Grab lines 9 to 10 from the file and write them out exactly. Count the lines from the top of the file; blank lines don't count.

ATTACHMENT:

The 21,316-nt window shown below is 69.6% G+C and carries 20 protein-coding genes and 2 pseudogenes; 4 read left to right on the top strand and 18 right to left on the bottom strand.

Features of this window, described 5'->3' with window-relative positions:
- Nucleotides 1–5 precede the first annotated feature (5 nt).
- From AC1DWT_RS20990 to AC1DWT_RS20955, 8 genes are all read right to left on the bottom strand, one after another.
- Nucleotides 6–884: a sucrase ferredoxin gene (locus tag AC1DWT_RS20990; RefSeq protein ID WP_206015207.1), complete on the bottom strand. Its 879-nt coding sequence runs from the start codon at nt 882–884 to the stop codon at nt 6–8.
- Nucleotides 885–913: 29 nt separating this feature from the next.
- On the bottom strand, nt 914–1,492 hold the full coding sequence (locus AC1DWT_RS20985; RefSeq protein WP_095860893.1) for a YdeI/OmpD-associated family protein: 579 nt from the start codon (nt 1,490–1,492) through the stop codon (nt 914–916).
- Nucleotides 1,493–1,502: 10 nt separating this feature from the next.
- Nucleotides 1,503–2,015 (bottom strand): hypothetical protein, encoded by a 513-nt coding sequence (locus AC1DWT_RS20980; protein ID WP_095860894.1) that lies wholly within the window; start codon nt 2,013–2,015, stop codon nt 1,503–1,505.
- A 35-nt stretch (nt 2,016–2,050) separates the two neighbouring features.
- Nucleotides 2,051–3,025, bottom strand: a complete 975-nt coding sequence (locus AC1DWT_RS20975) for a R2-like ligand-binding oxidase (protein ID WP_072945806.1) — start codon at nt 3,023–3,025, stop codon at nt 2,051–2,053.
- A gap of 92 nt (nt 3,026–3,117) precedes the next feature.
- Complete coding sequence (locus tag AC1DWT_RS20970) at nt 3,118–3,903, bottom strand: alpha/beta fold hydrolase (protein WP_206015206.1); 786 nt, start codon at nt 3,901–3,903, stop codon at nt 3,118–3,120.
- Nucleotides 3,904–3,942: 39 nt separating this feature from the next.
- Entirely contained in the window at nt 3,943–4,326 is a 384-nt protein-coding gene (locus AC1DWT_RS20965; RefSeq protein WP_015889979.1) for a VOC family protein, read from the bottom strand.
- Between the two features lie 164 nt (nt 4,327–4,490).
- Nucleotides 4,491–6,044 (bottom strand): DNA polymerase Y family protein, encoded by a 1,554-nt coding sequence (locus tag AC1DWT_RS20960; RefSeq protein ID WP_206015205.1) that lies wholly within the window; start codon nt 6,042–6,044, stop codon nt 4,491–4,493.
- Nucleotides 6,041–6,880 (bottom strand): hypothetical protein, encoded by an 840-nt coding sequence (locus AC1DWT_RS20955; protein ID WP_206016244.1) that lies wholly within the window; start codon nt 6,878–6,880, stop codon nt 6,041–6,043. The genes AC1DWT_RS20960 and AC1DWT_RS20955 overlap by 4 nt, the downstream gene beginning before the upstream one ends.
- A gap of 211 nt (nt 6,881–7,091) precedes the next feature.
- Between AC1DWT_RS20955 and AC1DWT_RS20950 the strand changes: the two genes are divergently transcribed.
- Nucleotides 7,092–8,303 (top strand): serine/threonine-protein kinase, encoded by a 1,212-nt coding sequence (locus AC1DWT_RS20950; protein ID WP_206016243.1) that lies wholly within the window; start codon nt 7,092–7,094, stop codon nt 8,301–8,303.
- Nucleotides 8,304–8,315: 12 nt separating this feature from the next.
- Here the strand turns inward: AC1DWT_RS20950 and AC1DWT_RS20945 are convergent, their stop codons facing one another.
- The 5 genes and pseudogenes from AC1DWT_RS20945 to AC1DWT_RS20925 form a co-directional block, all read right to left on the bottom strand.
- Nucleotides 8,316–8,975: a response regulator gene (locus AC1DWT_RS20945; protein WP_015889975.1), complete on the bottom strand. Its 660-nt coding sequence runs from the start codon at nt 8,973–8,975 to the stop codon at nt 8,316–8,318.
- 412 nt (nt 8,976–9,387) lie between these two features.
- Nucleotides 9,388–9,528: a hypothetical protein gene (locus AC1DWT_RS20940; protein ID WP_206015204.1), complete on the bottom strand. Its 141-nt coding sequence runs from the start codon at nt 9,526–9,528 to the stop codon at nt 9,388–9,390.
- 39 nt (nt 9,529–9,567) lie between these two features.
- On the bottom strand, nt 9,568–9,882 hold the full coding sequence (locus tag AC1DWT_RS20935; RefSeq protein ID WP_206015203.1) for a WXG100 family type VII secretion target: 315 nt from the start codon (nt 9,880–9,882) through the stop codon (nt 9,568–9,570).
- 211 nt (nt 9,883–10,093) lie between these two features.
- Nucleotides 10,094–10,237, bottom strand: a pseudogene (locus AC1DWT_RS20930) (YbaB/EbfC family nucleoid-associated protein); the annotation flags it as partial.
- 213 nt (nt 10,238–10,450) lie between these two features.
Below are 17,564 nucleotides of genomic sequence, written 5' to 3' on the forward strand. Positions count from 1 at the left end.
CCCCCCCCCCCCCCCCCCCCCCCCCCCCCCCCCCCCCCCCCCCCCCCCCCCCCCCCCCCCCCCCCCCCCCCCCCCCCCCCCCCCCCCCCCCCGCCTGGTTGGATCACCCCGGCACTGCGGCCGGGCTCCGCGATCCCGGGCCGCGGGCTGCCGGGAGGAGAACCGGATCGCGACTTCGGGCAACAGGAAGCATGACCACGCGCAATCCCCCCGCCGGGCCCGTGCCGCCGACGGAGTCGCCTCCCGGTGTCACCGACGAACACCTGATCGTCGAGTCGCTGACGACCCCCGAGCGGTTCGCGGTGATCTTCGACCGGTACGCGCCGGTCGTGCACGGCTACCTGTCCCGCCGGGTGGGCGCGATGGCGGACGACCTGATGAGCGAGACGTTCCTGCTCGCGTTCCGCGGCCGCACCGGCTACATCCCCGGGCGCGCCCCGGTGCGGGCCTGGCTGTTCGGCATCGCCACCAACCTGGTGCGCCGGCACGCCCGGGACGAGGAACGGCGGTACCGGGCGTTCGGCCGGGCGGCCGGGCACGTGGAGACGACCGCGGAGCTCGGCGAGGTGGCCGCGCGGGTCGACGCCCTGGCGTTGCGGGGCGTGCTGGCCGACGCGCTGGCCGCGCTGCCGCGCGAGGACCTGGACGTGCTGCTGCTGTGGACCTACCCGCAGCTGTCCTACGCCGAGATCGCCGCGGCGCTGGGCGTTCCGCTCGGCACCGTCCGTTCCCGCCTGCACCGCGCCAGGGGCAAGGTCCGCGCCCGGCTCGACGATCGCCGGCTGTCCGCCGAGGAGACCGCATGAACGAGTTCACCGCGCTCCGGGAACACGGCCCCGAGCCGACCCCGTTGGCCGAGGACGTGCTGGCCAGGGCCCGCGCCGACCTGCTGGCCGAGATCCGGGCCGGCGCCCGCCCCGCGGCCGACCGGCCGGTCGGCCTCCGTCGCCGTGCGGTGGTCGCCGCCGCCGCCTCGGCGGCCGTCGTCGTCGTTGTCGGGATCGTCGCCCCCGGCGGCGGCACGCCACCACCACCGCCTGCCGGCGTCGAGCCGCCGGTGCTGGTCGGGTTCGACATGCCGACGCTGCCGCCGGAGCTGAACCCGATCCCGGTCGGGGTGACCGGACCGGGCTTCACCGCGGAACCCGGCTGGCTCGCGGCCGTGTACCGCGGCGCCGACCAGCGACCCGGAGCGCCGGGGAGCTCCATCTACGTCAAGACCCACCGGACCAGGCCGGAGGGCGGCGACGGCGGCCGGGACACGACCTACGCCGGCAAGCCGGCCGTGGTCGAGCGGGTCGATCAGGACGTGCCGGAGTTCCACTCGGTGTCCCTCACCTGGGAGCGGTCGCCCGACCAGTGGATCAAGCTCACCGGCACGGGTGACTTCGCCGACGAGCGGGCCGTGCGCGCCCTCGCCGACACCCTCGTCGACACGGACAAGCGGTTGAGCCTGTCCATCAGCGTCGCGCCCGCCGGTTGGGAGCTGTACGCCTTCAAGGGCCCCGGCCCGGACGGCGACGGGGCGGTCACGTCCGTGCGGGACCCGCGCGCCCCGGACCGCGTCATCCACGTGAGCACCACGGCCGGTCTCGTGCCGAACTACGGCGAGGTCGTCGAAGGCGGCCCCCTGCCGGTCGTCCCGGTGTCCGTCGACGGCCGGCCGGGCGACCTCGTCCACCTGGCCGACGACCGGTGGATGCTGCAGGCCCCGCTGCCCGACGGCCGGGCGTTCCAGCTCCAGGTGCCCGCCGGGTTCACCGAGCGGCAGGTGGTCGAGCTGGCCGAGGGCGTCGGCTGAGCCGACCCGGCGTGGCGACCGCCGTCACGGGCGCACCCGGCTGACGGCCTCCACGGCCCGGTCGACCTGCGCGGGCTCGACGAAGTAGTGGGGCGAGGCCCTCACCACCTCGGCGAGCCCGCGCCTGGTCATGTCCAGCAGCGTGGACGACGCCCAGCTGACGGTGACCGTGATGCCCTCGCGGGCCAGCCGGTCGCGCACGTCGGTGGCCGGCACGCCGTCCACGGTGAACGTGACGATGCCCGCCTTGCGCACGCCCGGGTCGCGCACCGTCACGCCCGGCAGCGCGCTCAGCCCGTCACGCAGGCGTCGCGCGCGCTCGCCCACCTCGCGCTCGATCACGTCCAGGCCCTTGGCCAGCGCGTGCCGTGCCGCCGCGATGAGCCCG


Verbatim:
- Nucleotides 1,503–2,015 (bottom strand): hypothetical protein, encoded by a 513-nt coding sequence (locus AC1DWT_RS20980; protein ID WP_095860894.1) that lies wholly within the window; start codon nt 2,013–2,015, stop codon nt 1,503–1,505.
- A 35-nt stretch (nt 2,016–2,050) separates the two neighbouring features.